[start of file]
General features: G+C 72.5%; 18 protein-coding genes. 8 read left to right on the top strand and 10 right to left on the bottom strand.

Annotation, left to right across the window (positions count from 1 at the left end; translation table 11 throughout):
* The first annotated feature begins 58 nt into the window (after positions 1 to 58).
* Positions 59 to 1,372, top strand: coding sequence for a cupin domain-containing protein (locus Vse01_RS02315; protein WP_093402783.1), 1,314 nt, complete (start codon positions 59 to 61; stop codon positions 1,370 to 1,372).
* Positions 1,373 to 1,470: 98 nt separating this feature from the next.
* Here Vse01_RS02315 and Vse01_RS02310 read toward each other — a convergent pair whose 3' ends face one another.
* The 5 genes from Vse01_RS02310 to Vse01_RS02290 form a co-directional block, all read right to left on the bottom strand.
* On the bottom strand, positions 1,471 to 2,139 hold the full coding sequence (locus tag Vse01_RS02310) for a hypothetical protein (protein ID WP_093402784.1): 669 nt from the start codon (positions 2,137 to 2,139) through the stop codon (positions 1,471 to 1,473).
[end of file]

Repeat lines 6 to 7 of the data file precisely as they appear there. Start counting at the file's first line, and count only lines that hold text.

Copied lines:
* Here Vse01_RS02315 and Vse01_RS02310 read toward each other — a convergent pair whose 3' ends face one another.
* The 5 genes from Vse01_RS02310 to Vse01_RS02290 form a co-directional block, all read right to left on the bottom strand.